French minister Beaune claims UK re-Europeanising itself to make up for Brexit fraud

Fuel crisis: Expert calls on public to 'keep calm'

We use your sign-up to provide content in ways you’ve consented to and to improve our understanding of you. This may include adverts from us and 3rd parties based on our understanding. You can unsubscribe at any time. More info

The French European Affairs Minister told France2TV he is not happy to see Brexit Britain struggle with a shortage of fuel, but blamed the UK’s “fraudulent” decision to leave the EU for the issues. In a bitter swipe at the UK Government and Boris Johnson’s Brexit campaign, Mr Beaune said: “It doesn’t make me happy, but every day you see the intellectual fraud that Brexit has been.

“The energy issue is going faster there than here. And that’s mainly, and I will simplify this a lot, because many investments were called into question.

“Neither Brexit nor Frexit will improve energy prices. On the issue of immigration we see it as well.

“We must be serious in this subject.

“There have been many lies and demagogy. Boris Johnson had promised zero immigration. No, it doesn’t make me happy to see these things happening because I have a lot of sincere affection for the UK and I think they embarked on this five years ago based on dishonesty and now they are responding with a re-Europeanisation because they realise things don’t work out that well on their own.”

The comments came as up to 90 percent of British fuel stations ran dry across major English cities on Monday after panic buying deepened a supply chain crisis triggered by a shortage of truckers that retailers are warning could batter the world’s fifth-largest economy.

A dire post-Brexit shortage of lorry drivers emerging after the COVID-19 pandemic has sown chaos through British supply chains in everything from food to fuel, raising the spectre of disruptions and price rises in the run-up to Christmas.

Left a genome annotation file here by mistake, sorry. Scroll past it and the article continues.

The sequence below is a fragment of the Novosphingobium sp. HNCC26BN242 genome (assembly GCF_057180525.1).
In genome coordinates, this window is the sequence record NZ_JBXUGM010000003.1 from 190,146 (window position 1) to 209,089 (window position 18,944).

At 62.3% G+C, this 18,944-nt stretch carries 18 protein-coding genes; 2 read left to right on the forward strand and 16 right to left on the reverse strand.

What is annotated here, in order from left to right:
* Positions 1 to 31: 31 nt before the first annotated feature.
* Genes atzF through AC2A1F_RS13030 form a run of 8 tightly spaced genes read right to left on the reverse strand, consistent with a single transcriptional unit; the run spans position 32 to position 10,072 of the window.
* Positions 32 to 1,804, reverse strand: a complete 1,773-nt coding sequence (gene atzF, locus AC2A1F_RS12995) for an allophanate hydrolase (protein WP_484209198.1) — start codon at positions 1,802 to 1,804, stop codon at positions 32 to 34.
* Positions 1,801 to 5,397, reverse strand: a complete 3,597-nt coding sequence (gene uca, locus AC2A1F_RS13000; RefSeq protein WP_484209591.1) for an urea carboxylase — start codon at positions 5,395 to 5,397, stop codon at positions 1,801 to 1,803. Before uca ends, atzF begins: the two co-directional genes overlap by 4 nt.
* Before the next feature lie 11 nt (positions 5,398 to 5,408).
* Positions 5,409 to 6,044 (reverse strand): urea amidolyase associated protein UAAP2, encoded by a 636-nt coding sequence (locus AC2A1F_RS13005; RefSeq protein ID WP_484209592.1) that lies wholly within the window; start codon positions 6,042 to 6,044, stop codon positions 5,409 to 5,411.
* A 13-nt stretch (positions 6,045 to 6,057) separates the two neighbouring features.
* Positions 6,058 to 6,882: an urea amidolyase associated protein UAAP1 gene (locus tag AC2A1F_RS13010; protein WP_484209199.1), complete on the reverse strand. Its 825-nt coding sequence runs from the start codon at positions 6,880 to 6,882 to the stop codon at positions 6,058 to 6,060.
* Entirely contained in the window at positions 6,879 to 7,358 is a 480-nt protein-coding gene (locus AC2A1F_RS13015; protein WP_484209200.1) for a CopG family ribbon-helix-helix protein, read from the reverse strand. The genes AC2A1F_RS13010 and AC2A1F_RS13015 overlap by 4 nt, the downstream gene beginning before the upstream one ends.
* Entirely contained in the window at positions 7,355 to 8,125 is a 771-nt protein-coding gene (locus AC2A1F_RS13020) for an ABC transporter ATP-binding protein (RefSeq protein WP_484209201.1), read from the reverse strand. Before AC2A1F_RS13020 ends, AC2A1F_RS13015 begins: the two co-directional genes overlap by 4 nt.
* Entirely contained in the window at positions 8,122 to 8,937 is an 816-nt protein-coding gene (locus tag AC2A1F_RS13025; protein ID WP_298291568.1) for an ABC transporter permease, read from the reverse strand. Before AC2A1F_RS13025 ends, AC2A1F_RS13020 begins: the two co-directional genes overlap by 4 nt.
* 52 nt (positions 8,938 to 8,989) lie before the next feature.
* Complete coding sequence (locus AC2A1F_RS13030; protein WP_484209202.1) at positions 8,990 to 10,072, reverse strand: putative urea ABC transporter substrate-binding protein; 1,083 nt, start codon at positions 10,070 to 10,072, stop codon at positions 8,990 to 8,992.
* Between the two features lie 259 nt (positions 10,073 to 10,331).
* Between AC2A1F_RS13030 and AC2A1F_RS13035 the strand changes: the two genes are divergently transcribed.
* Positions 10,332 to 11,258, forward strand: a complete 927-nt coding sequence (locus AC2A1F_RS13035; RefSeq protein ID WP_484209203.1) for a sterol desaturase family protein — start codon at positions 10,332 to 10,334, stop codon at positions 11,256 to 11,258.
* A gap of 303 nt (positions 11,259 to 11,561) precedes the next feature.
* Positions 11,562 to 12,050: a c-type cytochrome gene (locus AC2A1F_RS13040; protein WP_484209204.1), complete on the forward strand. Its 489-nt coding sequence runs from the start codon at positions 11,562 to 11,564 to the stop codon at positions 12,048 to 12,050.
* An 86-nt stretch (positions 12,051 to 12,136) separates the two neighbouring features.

Just days after Prime Minister Boris Johnson’s Government spent millions of pounds to avert a food shortage due to a spike in prices for natural gas, the biggest cost in fertiliser production, ministers asked people to refrain from panic buying.

But queues of dozens of cars snaked back from petrol stations across the country on Sunday, swallowing up supplies and forcing many gas stations to simply close. Pumps across British cities were either closed or had signs saying fuel was unavailable on Monday, Reuters reporters said.

READ MORE: Dutch trucking boss vows no fuel delivery help to UK in Brexit swipe

The Petrol Retailers Association (PRA), which represents independent fuel retailers which now account for 65 percent of all UK forecourts, said members had reported that 50 percent to 90 percent of pumps were dry in some areas.

“We are unfortunately seeing panic buying of fuel in many areas of the country,” Gordon Balmer, executive director of the PRA, who worked for BP for 30 years, told Reuters.

“We need some calm,” Balmer said. “Please don’t panic buy: if people drain the network then it becomes a self-fulfilling prophecy.”

Environment Secretary George Eustice said there was no shortage of fuel, urged people to stop panic buying and said there were no plans to get the army to drive trucks, though the Ministry of Defence would help with trucker testing.

Hauliers, gas stations and retailers warned that there were no quick fixes, however, as the shortfall of truck drivers – estimated to be around 100,000 – was so acute, and because transporting fuel demands additional training and licensing.

DON’T MISS:
Should Rayner be kicked out of Labour after ‘Tory scum’ remarks? [POLL]
UK joins Spain in mounting pressure on EU to argee treaty [INSIGHT]
Boris told Merkel departure will provide HUGE opening for UK [ANALYSIS]

For months, supermarkets, processors and farmers have warned that a shortage of heavy goods vehicle (HGV) drivers was straining supply chains to breaking point – making it harder to get goods onto shelves.

Amid warnings of a dire winter ahead, some politicians in the European Union linked the supply chain stress to the 2016 Brexit referendum and Britain’s subsequent decision to seek a distant relationship with the bloc.

“The free movement of labour is part of the European Union, and we tried very hard to convince the British not to leave the Union,” said Olaf Scholz, the Social Democrat candidate to succeed Angela Merkel as German chancellor.

“They decided differently. I hope they will manage the problems coming from that,” Scholz said.

British ministers have insisted that Brexit is nothing to do with the current trucker shortage, though around 25,000 truckers returned to Europe before Brexit. Britain was also unable to test 40,000 drivers during COVID-19 lockdowns.

The government on Sunday announced a plan to issue temporary visas for 5,000 foreign truck drivers.

Additional reporting by Maria Ortega

Source: Read Full Article